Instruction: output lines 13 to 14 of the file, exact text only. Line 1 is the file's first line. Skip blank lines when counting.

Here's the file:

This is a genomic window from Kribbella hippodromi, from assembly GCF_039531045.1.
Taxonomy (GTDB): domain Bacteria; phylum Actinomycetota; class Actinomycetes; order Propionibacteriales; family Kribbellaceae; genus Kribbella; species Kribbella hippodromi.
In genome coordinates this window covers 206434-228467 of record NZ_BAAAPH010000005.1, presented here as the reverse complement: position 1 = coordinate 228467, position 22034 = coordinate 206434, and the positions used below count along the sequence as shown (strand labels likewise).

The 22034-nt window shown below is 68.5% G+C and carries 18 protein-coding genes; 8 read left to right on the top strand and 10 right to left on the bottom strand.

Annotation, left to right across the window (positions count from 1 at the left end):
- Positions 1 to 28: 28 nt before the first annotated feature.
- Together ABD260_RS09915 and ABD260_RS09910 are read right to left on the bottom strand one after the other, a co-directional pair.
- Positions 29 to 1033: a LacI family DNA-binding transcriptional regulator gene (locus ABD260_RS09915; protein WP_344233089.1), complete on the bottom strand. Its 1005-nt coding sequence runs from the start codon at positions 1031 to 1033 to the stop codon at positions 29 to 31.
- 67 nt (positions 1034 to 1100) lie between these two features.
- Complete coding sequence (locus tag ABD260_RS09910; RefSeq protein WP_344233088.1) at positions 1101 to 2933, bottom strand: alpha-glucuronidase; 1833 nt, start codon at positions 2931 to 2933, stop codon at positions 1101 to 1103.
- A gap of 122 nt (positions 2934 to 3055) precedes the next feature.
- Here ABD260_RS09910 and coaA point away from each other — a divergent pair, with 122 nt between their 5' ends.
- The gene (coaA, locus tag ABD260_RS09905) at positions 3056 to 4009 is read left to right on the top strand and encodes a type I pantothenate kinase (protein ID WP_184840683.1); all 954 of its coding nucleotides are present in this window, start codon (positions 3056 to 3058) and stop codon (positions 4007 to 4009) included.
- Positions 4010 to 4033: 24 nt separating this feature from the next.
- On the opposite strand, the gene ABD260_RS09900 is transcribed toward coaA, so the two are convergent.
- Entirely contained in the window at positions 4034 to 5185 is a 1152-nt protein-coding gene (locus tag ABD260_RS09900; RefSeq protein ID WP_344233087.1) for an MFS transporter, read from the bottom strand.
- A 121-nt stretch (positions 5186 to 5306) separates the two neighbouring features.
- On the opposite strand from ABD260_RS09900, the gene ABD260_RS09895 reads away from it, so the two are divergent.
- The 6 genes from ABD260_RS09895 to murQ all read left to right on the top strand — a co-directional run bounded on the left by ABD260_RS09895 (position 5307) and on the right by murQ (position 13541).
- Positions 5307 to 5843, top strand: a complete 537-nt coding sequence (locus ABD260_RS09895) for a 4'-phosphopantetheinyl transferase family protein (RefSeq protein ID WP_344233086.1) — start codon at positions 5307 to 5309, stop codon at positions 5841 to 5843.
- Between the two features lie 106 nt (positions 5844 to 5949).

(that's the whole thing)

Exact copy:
- The gene (coaA, locus tag ABD260_RS09905) at positions 3056 to 4009 is read left to right on the top strand and encodes a type I pantothenate kinase (protein ID WP_184840683.1); all 954 of its coding nucleotides are present in this window, start codon (positions 3056 to 3058) and stop codon (positions 4007 to 4009) included.
- Positions 4010 to 4033: 24 nt separating this feature from the next.